Neighborhood factors also play a significant role in the cultural empowerment of Indigenous communities. Spatial segregation and limited access to essential services have been identified as key challenges facing many Indigenous Australians. The remote and rural locations of many Indigenous communities result in limited infrastructure and resources, such as healthcare facilities, education, and employment opportunities. These structural barriers can impact health outcomes and limit opportunities for cultural empowerment. For instance, the lack of healthcare services in remote communities can hinder access to culturally appropriate healthcare and preventive services (Panaretto et al., 2017). These systemic inequities need to be addressed to promote cultural empowerment and improve health outcomes for Indigenous communities.

Factor 3: Culture-Specific Versions of Health Promotion
The third factor within the dimension of cultural empowerment is Culture-Specific Versions of Health Promotion. This factor recognizes that health promotion interventions need to be tailored to the cultural beliefs, practices, and values of the target population. In the case of Indigenous Australians, there is a growing recognition of the importance of culturally sensitive and community-led health promotion initiatives. These initiatives aim to empower Indigenous communities and promote self-determination in healthcare decision-making (Knight et al., 2018). For example, the Deadly Choices program, which originated in Queensland, Australia, incorporates cultural elements such as storytelling, art, and community engagement to encourage Indigenous Australians to make healthier lifestyle choices (Stevenson et al., 2020). By incorporating cultural elements, these interventions have been shown to be more effective and empowering for Indigenous communities.

In conclusion, the PEN-3 model offers a valuable framework for understanding the cultural empowerment of different groups. Applying this model to Indigenous communities in Australia, it is evident that cultural beliefs, practices, and values significantly influence health outcomes. Factors such as individual beliefs and knowledge, extended family and neighborhood support, and culture-specific health promotion initiatives all contribute to the cultural empowerment of Indigenous Australians. However, it is crucial to acknowledge and address the structural barriers that limit health access and perpetuate inequities within these communities. By understanding and incorporating cultural factors, health interventions can be tailored to promote empowerment and improve health outcomes for Indigenous communities.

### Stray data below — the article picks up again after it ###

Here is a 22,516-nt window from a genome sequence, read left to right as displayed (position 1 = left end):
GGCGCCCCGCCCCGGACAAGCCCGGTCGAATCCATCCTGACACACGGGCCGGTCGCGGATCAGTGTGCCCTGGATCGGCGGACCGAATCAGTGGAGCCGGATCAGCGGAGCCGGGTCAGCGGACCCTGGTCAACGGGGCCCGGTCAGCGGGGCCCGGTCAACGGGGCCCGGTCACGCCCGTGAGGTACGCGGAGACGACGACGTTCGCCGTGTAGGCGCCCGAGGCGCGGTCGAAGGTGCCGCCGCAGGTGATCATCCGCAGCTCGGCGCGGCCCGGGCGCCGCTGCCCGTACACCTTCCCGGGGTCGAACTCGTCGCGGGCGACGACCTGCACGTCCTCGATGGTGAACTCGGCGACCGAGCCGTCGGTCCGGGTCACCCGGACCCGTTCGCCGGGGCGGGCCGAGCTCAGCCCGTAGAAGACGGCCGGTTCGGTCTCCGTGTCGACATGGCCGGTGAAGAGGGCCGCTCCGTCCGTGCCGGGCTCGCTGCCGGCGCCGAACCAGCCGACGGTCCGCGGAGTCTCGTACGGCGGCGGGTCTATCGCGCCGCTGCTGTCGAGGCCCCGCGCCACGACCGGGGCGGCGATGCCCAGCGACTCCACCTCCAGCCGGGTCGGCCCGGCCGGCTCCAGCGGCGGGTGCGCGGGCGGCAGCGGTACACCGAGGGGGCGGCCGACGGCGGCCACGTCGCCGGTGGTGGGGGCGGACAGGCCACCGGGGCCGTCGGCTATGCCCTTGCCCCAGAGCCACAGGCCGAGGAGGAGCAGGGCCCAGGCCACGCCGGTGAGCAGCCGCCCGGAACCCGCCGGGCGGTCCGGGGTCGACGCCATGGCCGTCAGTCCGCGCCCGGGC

References:

Adams, K. (2017). Indigenous healing traditions: Engaging communities in health promotion practice. Health Education Journal, 76(8), 948-959.

Brimblecombe, J., Bailie, R., Ferguson, M., Browne, J., & Hume, J. (2020). Impact of housing conditions on the health of Indigenous Australians: A systematic review. BMJ Open, 10(8), e038729.

Knight, A., Havard, A., & Shann, C. (2018). Evaluating the quality of Indigenous mainstream partnerships for health service delivery in Australia. Australian Journal of Public Administration, 77(1), 62-78.

Panaretto, K. S., Wenitong, M., Button, S., Ring, I. T., & Maksimovic, L. (2017). Aboriginal community-controlled health services: Leading the way in primary care. The Medical Journal of Australia, 207(2), 55-56.

Rowley, K., Dingwall, K. M., Condon, J. R., & Macdonald, D. (2018). Communication for Indigenous Australian health: Social science perspectives. Cambridge University Press.

Stevenson, L., Campbell, S., Jacobs, A., & McDonald, E. (2020). Deadly Choices: Addressing the health burden of cardiovascular disease in Indigenous Australians through evidence-based health promotion initiatives. Journal of Clinical Medicine, 9(2), 336.